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Personalities: A Downhill Battle

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It would take a lot to one-up Jason Lalla, ABC certified prosthetist. After losing his left leg above the knee in a motorcycle accident in 1989—just two weeks after his high school graduation—the New Hampshire-native's hockey coach provided some special equipment so Lalla could try downhill skiing. Nine years later, Lalla won a gold medal in the giant slalom at the Nagano Paralympics. After bringing home silver and bronze medals in the 2002 games in Salt Lake City, he retired from competitive skiing and went back to school to specialize in prosthetics. He now works at Next Step Orthotics and Prosthetics in Manchester, NH.

On his emotional connection with patients: When I walk in to speak with somebody, a lot of times if I'm wearing pants people don't even realize that I'm missing a leg. Even that realization is a very positive one for a person because they've realized this person is standing here and is missing a leg and they didn't even know it. It comforts them to know they won't be a big sore thumb in the crowd.

On how his injury complements his work: When you design a prosthesis you have a catalog to choose bits and parts from and I can test 90% of them. I can walk on them, I can try things out—and I do.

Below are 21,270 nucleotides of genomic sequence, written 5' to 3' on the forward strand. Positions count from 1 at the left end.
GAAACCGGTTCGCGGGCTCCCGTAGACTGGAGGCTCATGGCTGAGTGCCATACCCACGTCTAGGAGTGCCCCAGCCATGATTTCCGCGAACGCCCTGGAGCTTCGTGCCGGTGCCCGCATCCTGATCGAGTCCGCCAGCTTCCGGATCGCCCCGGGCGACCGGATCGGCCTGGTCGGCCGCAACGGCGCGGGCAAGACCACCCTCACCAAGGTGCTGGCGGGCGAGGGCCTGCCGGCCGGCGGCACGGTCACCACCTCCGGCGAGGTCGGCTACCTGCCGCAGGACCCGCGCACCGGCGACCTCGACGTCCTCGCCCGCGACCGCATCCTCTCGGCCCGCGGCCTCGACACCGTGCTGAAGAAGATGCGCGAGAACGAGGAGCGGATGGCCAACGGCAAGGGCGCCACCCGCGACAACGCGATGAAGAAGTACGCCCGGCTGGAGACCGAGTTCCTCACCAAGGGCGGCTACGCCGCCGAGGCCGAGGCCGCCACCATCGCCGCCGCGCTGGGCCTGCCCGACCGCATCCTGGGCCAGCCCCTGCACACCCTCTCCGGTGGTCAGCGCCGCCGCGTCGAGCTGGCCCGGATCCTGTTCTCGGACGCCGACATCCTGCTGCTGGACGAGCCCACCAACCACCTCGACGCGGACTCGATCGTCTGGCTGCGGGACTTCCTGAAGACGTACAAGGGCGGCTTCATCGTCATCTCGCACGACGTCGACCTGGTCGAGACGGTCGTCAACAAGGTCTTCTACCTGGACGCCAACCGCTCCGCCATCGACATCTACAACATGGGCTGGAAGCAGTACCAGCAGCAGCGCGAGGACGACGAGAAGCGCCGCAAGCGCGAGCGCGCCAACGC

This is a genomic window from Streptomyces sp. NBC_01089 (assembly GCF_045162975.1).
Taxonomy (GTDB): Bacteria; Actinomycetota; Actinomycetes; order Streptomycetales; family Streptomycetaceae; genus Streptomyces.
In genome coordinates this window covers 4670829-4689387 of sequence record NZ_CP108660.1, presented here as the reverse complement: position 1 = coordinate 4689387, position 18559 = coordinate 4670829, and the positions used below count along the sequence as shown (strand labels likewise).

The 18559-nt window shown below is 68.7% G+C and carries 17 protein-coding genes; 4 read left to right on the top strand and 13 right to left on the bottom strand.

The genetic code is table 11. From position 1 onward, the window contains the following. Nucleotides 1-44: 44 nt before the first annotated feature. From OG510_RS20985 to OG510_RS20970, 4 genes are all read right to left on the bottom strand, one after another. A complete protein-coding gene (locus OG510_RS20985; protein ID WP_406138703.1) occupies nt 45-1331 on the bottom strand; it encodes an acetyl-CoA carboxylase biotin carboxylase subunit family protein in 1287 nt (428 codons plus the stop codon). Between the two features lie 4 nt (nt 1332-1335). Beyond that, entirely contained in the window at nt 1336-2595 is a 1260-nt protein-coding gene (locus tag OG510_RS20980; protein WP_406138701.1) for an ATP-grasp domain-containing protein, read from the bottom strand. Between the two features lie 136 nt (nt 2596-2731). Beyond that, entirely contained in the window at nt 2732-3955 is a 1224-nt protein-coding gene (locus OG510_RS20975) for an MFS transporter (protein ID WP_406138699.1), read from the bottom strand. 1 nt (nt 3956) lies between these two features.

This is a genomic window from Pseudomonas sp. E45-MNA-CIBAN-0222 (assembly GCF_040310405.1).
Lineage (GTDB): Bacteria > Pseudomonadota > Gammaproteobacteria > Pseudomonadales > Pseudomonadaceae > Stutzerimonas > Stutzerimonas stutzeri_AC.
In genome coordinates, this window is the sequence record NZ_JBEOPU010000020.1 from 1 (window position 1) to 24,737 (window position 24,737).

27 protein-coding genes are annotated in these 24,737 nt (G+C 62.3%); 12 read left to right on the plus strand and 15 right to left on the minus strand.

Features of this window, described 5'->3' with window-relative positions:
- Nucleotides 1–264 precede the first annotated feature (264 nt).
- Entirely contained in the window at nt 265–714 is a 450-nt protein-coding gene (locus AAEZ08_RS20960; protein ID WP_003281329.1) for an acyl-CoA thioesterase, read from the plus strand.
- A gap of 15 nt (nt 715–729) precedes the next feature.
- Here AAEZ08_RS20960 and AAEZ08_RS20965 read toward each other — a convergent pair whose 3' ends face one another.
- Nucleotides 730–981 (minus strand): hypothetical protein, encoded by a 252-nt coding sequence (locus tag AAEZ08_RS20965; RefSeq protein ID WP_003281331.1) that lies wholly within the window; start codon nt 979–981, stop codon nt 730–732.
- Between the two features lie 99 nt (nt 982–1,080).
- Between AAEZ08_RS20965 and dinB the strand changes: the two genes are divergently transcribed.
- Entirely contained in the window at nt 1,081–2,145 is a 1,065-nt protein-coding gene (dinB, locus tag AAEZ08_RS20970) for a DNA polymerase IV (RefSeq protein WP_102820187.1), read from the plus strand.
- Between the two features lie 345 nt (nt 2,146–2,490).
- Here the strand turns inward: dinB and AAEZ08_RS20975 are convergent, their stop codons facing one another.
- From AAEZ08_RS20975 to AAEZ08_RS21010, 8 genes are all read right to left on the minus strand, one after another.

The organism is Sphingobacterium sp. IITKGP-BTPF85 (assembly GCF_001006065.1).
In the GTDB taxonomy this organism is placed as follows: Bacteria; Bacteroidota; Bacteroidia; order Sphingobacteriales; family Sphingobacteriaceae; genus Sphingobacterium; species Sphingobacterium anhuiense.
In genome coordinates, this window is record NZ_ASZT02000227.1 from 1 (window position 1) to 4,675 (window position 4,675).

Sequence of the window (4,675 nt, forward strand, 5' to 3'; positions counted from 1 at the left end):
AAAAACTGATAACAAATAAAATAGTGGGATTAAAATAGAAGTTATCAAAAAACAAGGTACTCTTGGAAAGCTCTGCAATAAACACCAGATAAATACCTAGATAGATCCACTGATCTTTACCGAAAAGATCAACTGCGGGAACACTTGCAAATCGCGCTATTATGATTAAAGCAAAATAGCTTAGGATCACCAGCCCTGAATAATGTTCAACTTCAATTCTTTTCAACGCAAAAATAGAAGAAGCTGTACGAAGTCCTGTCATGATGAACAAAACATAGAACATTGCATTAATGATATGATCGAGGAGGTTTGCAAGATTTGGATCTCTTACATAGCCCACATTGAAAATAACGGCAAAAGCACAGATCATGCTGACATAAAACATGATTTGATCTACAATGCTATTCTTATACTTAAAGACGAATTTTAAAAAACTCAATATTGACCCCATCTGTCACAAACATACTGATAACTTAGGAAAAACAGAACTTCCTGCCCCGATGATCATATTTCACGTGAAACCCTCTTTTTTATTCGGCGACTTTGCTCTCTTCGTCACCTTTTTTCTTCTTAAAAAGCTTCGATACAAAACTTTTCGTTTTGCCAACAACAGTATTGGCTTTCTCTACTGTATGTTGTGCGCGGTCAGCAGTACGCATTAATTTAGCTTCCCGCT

On how his outlook has changed: Initially when I got into the industry, because I considered myself young and athletic I thought those were the kind of people I would want to work with. But early on I ended up working with a woman who was in her late 80s, and she was able to get up and walk. She was just so happy to be able to go out in the community and be able to resume her lifestyle. It was powerful to realize . . . that the most simple desire is just to walk.

On how healthcare reform may affect the prosthetics industry: So much of the positive outcomes we have are related to technology and advancements and even in the componentry—if that gets limited, if someone decides they're going to cut costs by limiting what people are able to get through their insurance, then certainly that would deal a huge blow to the industry.

Marianne Aiello

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